Heavy mobile usage may cause cancer of salivary glands: Study
Dr Stuti Bhargava, an assistant professor in the department of oral medicine and radiology in VSPM Dental College and Research Centre, has done the study in three phases over the last three years. Consisting of over 300 subjects, the research led to the conclusion that several functional changes and an increase in the size of the parotid glands are observed in people with longer exposure to the radio frequency radiation (RFR) emerging from hand-held phones. These effects could range from migraine to potential indicator of cancer of the parotids.
"Previous researchers had spoken about the dangers to organs like brain and auditory canal. While these are protected by the skull, the parotid glands are not. They are also at a closer proximity to mobile phones when the devices are in use. This made me believe that they would be potentially at greater risk of adverse effects from phone use," said Dr Bhargava, explaining the reason for the study.
Based on this hypothesis, people using mobile phones for longer durations in a day were observed. It was seen that they showed a marginal increase in protein content in the glands, increase in their size, increase in amount of saliva generated (salivary flow rate), and increased blood flow rate in the glands. "All these changes are indicative of possible neoplastic changes in a heavy user in the near future. These people also had other minor complaints including tingling sensation of skin, heating of skin and many of them suffered from migraine," said Dr Bhargava.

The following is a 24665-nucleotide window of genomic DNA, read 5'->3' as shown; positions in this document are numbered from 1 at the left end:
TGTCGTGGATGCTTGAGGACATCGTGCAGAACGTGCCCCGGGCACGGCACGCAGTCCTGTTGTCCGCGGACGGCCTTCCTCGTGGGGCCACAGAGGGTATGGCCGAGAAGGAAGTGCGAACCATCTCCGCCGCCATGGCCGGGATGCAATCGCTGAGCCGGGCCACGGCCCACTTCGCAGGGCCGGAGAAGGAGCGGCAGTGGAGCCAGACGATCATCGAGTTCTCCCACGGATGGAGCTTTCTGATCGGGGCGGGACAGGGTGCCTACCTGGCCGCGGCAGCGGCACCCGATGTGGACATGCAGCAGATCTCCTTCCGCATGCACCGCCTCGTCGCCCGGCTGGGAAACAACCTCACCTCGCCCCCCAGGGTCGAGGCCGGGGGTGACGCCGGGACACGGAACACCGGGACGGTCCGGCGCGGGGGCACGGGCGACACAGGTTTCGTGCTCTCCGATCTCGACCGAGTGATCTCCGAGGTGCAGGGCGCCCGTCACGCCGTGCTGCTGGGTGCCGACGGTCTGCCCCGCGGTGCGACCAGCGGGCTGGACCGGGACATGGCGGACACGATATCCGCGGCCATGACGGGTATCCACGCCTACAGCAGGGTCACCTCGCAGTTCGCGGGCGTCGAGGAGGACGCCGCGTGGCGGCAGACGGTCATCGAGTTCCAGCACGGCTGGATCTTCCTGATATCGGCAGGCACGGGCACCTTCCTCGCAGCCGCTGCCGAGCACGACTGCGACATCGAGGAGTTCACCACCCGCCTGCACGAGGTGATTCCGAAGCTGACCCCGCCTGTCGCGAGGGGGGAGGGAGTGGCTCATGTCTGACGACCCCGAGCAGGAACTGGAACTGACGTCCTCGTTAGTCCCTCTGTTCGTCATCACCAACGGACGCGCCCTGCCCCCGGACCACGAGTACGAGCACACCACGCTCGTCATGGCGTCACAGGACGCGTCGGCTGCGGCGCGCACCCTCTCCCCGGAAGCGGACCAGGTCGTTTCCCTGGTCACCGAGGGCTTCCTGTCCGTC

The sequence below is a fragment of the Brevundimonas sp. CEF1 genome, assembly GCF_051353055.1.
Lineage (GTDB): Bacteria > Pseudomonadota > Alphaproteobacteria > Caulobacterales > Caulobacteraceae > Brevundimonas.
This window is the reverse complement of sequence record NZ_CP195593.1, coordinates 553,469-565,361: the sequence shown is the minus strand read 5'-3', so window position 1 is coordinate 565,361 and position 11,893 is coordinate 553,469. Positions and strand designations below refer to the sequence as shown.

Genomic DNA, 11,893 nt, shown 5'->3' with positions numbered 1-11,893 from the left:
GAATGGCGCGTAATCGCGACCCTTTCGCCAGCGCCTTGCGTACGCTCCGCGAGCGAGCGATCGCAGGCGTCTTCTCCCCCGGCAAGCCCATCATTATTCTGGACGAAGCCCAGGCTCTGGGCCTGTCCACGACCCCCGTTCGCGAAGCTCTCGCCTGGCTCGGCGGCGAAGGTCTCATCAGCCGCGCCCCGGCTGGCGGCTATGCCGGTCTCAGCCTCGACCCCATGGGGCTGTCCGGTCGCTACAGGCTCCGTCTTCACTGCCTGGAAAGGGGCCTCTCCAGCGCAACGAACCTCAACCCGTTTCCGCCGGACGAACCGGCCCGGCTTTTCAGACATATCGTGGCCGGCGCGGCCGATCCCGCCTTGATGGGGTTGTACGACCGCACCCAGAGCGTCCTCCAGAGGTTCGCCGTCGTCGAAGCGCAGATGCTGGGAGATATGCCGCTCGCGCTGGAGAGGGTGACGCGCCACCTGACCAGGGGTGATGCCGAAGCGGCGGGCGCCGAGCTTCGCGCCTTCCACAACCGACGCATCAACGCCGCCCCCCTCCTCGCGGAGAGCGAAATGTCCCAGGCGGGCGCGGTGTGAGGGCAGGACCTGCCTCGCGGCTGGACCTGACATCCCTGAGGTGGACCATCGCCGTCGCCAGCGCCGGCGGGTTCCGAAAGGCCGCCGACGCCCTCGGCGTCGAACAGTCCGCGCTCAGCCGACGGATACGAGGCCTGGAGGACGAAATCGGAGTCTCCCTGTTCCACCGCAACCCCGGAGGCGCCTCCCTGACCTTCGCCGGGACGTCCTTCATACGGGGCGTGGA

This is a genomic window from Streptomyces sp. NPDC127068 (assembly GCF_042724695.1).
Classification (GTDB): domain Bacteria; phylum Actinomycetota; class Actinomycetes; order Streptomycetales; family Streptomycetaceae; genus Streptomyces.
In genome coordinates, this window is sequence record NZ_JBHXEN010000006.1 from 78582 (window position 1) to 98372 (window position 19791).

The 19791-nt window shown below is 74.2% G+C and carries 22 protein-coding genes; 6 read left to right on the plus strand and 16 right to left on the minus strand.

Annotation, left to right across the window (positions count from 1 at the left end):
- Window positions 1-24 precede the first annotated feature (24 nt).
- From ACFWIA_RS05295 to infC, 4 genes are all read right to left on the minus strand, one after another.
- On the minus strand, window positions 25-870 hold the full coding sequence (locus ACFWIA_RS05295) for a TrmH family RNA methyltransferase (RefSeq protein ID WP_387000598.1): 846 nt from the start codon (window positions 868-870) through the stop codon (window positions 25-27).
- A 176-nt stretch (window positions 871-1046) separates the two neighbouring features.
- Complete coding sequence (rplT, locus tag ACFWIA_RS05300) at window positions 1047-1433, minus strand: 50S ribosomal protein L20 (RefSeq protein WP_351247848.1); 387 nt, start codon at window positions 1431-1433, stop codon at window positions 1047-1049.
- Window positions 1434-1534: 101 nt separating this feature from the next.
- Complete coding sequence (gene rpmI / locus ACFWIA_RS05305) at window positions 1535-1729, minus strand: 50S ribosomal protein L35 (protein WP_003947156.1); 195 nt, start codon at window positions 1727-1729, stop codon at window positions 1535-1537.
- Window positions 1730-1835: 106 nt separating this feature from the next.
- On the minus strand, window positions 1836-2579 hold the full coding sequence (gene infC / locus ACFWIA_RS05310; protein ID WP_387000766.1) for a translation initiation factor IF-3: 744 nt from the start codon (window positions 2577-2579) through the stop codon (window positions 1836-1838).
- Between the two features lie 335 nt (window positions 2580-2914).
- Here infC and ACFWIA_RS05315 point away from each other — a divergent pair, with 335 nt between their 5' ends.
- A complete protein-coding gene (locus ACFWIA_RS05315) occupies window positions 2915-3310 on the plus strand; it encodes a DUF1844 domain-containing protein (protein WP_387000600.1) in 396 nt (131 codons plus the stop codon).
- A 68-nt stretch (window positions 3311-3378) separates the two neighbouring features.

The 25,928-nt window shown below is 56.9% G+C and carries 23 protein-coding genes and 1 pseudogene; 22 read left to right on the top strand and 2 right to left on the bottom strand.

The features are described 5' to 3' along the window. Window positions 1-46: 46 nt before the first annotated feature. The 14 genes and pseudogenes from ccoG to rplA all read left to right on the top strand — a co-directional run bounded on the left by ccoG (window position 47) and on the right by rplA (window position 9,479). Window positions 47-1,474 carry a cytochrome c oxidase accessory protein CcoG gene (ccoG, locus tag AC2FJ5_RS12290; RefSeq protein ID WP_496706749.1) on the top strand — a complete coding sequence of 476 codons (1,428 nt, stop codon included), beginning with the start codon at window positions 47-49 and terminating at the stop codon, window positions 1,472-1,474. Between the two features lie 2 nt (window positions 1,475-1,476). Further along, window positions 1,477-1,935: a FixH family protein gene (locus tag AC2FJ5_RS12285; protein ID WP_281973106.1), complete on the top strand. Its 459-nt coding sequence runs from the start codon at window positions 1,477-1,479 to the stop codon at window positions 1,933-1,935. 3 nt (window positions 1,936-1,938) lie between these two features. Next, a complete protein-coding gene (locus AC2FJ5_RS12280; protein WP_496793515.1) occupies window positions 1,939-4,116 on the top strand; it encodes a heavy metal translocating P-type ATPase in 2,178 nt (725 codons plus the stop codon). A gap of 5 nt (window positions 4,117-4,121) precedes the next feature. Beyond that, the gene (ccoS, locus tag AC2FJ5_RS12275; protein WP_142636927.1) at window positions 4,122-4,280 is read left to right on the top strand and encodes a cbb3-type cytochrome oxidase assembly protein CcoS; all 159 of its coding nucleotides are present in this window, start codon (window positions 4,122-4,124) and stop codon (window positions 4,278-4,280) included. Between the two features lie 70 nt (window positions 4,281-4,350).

The study has won much acclaim having been published in multiple international journals. The first phase of the study was even awarded the best paper award at a national symposium. After completion, it was presented at Asia Pacific Dental Congress Dubai 2014 for which the travel grant was sanctioned by Maharashtra University of Health Sciences.
Other than Dr Bhargava, several people from VSPM Dental College were associated with the study including Dr Mukta Motwani and the late Dr Vinod Patni as the guides, Dr Arpita S and Dr Amit S as contributors. Dean Dr Usha Radke and vice-dean of Dr Ramakrishna Shenoi also contributed.